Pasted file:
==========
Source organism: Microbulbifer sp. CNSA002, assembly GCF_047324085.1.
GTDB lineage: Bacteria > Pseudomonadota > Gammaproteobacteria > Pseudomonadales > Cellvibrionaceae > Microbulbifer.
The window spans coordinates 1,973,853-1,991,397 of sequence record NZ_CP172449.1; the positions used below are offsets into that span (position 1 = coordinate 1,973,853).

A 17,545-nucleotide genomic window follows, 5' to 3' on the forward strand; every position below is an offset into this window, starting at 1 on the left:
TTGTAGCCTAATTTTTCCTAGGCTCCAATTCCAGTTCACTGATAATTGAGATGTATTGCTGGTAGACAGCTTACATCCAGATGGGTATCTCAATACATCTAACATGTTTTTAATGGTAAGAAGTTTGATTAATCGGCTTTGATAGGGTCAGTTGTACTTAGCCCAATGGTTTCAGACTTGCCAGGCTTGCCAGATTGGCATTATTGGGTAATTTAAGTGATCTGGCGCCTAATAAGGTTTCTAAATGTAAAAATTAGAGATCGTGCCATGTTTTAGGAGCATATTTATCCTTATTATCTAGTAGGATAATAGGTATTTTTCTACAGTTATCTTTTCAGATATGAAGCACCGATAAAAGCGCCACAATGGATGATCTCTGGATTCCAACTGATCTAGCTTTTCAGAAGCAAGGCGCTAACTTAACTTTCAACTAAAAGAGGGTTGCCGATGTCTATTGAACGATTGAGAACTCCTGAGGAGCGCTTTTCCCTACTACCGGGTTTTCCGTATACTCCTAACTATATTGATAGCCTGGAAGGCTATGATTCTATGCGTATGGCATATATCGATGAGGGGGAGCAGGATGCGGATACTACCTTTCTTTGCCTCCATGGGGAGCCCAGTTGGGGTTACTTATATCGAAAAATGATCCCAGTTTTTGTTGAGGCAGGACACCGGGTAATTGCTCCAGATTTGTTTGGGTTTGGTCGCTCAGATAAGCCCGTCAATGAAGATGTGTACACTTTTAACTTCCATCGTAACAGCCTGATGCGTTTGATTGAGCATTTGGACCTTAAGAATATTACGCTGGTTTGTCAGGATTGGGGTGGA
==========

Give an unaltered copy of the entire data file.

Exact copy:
Source organism: Microbulbifer sp. CNSA002, assembly GCF_047324085.1.
GTDB lineage: Bacteria > Pseudomonadota > Gammaproteobacteria > Pseudomonadales > Cellvibrionaceae > Microbulbifer.
The window spans coordinates 1,973,853-1,991,397 of sequence record NZ_CP172449.1; the positions used below are offsets into that span (position 1 = coordinate 1,973,853).

A 17,545-nucleotide genomic window follows, 5' to 3' on the forward strand; every position below is an offset into this window, starting at 1 on the left:
TTGTAGCCTAATTTTTCCTAGGCTCCAATTCCAGTTCACTGATAATTGAGATGTATTGCTGGTAGACAGCTTACATCCAGATGGGTATCTCAATACATCTAACATGTTTTTAATGGTAAGAAGTTTGATTAATCGGCTTTGATAGGGTCAGTTGTACTTAGCCCAATGGTTTCAGACTTGCCAGGCTTGCCAGATTGGCATTATTGGGTAATTTAAGTGATCTGGCGCCTAATAAGGTTTCTAAATGTAAAAATTAGAGATCGTGCCATGTTTTAGGAGCATATTTATCCTTATTATCTAGTAGGATAATAGGTATTTTTCTACAGTTATCTTTTCAGATATGAAGCACCGATAAAAGCGCCACAATGGATGATCTCTGGATTCCAACTGATCTAGCTTTTCAGAAGCAAGGCGCTAACTTAACTTTCAACTAAAAGAGGGTTGCCGATGTCTATTGAACGATTGAGAACTCCTGAGGAGCGCTTTTCCCTACTACCGGGTTTTCCGTATACTCCTAACTATATTGATAGCCTGGAAGGCTATGATTCTATGCGTATGGCATATATCGATGAGGGGGAGCAGGATGCGGATACTACCTTTCTTTGCCTCCATGGGGAGCCCAGTTGGGGTTACTTATATCGAAAAATGATCCCAGTTTTTGTTGAGGCAGGACACCGGGTAATTGCTCCAGATTTGTTTGGGTTTGGTCGCTCAGATAAGCCCGTCAATGAAGATGTGTACACTTTTAACTTCCATCGTAACAGCCTGATGCGTTTGATTGAGCATTTGGACCTTAAGAATATTACGCTGGTTTGTCAGGATTGGGGTGGA